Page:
I have some old Irish Times, found under linoleum in Leo Flanagan’s house. The Japanese have landed in The Solomons. In the district court some traders have been fined for selling tea and cocoa to unauthorised persons. Phyllosan keeps you fit after forty. It stimulates all the physical and vital forces. I could do with some of that.)

There was an interview in my Friday paper,  between a journalist and a scientist, about a forthcoming film, Her, in which Joaquin Phoenix forms a relationship with his computer. The computer has developed a personality. Fortunately, the scientist was able to reassure me that computers are bits of plastic and wires and are incapable of developing independent intelligence or emotions. It relies entirely on human input. People develop a sort of attachment to old cars, or old boots, or boats, but there is no evidence that this feeling is reciprocated. That’s a relief. I wouldn’t like my computer’s feelings to be hurt when I swear at it. I did develop an attachment to a soft-spoken Chilean lady in an Hispano-American, Linguaphone cassette tape. ‘Her voice was ever gentle, low and soft, an excellent thing in woman.’ She spoke about trains and buses and restaurant menus. Unfortunately my cassette player is defunct and she has gone away to a sunnier clime. She was really only a series of magnetic impulses. I knew that all the time.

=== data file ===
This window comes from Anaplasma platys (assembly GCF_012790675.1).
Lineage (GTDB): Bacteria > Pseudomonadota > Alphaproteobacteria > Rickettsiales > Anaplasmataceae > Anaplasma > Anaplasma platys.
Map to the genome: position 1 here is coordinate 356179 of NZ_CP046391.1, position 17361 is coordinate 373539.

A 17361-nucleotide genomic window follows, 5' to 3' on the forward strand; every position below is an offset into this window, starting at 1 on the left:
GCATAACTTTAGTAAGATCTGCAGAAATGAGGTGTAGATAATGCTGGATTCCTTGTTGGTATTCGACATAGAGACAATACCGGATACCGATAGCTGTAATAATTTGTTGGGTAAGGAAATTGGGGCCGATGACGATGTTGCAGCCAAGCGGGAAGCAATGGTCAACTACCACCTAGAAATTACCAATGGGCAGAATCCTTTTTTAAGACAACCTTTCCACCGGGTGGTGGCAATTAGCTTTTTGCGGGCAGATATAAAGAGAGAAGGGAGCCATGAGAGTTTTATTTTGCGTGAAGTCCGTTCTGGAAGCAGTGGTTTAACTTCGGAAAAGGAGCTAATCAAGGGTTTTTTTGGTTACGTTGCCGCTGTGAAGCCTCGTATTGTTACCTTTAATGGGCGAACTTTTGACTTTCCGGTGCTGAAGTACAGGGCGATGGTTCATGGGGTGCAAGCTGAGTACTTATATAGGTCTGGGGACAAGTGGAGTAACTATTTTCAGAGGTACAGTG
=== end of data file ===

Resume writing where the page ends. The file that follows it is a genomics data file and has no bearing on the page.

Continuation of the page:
Good luck with Her, Joaquin. I saw him playing Johnny Cash in Walk the Line, on a long-haul flight. He was brilliant, but my earphones didn’t work. I had to imagine the dialogue. For the music, I remembered Johnny Cash. I detest Mrs Garmin, the back-seat driver. I hate the voices that say enter.your.code.now. when I try to pay a bill over the phone. I prefer to ‘interface’ with humans. I am even wary of puppets. They tend to be unsettling,  malevolent, alter egos of the puppeteer. There was a long-standing joke about the Irish having Irish dancing on the radio. Why not? You could still hear the music. Was it any more ridiculous than Peter Brough, the ventriloquist and Archie Andrews, his puppet, on BBC radio, in the 1950s? Ventriloquy on radio?  How could you tell? Did his lips move?